Log Cabin Chronicles

greg duncan

© 1998 John Mahoney

The Gallivanting Gourmand

Stuff your bird


Ahh. Thanksgiving is around the corner and I can already smell the turkey cooking. Wafts of roasted garlic and a heady whiff of rosemary, thyme, and sage fill the house as a pot of winter vegetables boils away and steams up the windows. A crisp apple pie awaits you and your family as you toil away in preparation for this traditional feast.

Tradition is the word here and although some say you shouldn't mess with it I thought I'd offer a slightly different option for your Thanksgiving table.

Sometimes a decent turkey is hard to find. Not so for its slightly smaller cousin the chicken, which when roasted to a golden turn will satisfy even the most ardent of traditionalists.

I chose this dish because it makes use of goat cheese and I want to put in a plug for a friend who has taken on the challenge of producing a good local one. Jackie Hall's soft goat cheese will work perfectly in this recipe and you can procure some by paying a visit to the Heath Orchard on Route 143, near Stanstead, Quebec. While you're there, pick up a squash to purée as a side dish and an apple pie for dessert.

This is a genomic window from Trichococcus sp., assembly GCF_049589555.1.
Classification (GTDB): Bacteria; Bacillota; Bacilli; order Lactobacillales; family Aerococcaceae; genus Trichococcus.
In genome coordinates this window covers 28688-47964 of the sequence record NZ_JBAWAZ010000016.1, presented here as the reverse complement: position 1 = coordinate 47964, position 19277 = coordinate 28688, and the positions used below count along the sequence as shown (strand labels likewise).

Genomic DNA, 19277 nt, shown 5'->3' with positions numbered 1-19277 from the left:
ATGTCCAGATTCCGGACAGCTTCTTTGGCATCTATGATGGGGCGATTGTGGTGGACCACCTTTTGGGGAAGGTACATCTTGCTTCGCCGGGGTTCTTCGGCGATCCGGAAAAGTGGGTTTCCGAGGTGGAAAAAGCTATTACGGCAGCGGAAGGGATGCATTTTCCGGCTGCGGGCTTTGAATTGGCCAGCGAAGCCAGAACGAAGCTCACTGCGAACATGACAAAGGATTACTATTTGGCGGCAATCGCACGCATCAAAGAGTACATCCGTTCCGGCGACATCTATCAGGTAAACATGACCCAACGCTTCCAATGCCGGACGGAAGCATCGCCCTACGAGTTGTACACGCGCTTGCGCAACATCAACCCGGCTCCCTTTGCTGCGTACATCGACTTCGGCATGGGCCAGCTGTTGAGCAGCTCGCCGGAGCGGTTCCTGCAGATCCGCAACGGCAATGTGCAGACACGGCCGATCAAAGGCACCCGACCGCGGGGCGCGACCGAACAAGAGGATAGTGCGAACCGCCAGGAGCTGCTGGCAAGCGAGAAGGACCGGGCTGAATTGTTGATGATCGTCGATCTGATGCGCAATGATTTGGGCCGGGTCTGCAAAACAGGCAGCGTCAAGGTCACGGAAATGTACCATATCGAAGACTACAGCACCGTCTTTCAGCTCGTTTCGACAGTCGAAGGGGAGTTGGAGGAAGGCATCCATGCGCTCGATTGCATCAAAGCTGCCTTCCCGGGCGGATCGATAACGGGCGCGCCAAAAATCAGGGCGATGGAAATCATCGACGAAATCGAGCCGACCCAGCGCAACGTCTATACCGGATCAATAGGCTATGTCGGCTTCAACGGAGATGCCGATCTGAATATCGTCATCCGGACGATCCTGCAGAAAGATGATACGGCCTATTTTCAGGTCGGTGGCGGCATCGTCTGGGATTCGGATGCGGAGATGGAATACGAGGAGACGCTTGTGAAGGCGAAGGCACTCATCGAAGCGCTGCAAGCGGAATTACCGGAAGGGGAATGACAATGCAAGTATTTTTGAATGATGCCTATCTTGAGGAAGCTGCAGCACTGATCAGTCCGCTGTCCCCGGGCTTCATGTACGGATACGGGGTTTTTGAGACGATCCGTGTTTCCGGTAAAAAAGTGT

Thank the gods and goats for this one. The skin of the chicken will be golden and puffy while the goat cheese and garlic will be intense and rich. Try some pan-roasted Yukon gold potatoes with a sprinkle of rosemary and your family and company will thank you.

Roast Chicken Stuffed with Goat Cheese & Garlic

1 large roasting chicken
8 oz. (250 grams) mild goat cheese or cream cheese
4 cloves of garlic, finely chopped
freshly ground black pepper
4-6 tbs. olive oil
dash of vermouth

Preheat oven to 400F. Rinse the chicken under cold water and pat dry.

Mash the cheese, pepper and garlic until it is a smooth paste. With your fingers, loosen the skin of the chicken's breast and push the cheese mixture under it.

Rub the chicken with olive oil and massage it lovingly. This will make it crispy.

Place the chicken in a roasting pan and splash some vermouth over it.

Roast for about one hour and 15 minutes, basting every 15 minutes with the juices in the pan. It should be crisp and brown.

Place the chicken on a warmed platter and skim the fat off the juices which you will serve as a sauce.

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Copyright © 1998 Greg Duncan/Log Cabin Chronicles/9.98